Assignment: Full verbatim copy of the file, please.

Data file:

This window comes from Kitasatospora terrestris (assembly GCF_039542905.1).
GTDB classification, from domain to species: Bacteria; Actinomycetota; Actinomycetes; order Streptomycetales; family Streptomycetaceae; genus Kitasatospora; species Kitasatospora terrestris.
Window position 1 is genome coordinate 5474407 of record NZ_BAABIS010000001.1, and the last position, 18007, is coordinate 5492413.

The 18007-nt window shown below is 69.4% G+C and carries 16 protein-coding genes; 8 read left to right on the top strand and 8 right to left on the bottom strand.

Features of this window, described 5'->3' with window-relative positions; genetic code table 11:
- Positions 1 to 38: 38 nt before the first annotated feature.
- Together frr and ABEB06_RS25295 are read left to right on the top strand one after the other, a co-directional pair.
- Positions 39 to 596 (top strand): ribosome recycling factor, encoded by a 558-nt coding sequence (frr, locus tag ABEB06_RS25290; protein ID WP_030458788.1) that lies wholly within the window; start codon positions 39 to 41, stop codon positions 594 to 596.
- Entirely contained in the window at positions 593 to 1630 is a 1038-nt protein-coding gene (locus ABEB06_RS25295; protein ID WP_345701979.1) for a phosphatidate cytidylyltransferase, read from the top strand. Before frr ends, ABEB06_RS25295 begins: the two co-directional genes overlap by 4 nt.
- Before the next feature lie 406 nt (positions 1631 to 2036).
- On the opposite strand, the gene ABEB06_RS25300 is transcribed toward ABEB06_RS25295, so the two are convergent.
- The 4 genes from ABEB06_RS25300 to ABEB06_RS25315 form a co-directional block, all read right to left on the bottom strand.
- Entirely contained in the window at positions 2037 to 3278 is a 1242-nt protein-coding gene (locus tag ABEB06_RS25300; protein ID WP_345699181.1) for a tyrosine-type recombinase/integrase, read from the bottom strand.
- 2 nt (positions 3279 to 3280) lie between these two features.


This window comes from Kitasatospora terrestris (assembly GCF_039542905.1).
GTDB classification, from domain to species: Bacteria; Actinomycetota; Actinomycetes; order Streptomycetales; family Streptomycetaceae; genus Kitasatospora; species Kitasatospora terrestris.
Window position 1 is genome coordinate 5474407 of record NZ_BAABIS010000001.1, and the last position, 18007, is coordinate 5492413.

The 18007-nt window shown below is 69.4% G+C and carries 16 protein-coding genes; 8 read left to right on the top strand and 8 right to left on the bottom strand.

Features of this window, described 5'->3' with window-relative positions; genetic code table 11:
- Positions 1 to 38: 38 nt before the first annotated feature.
- Together frr and ABEB06_RS25295 are read left to right on the top strand one after the other, a co-directional pair.
- Positions 39 to 596 (top strand): ribosome recycling factor, encoded by a 558-nt coding sequence (frr, locus tag ABEB06_RS25290; protein ID WP_030458788.1) that lies wholly within the window; start codon positions 39 to 41, stop codon positions 594 to 596.
- Entirely contained in the window at positions 593 to 1630 is a 1038-nt protein-coding gene (locus ABEB06_RS25295; protein ID WP_345701979.1) for a phosphatidate cytidylyltransferase, read from the top strand. Before frr ends, ABEB06_RS25295 begins: the two co-directional genes overlap by 4 nt.
- Before the next feature lie 406 nt (positions 1631 to 2036).
- On the opposite strand, the gene ABEB06_RS25300 is transcribed toward ABEB06_RS25295, so the two are convergent.
- The 4 genes from ABEB06_RS25300 to ABEB06_RS25315 form a co-directional block, all read right to left on the bottom strand.
- Entirely contained in the window at positions 2037 to 3278 is a 1242-nt protein-coding gene (locus tag ABEB06_RS25300; protein ID WP_345699181.1) for a tyrosine-type recombinase/integrase, read from the bottom strand.
- 2 nt (positions 3279 to 3280) lie between these two features.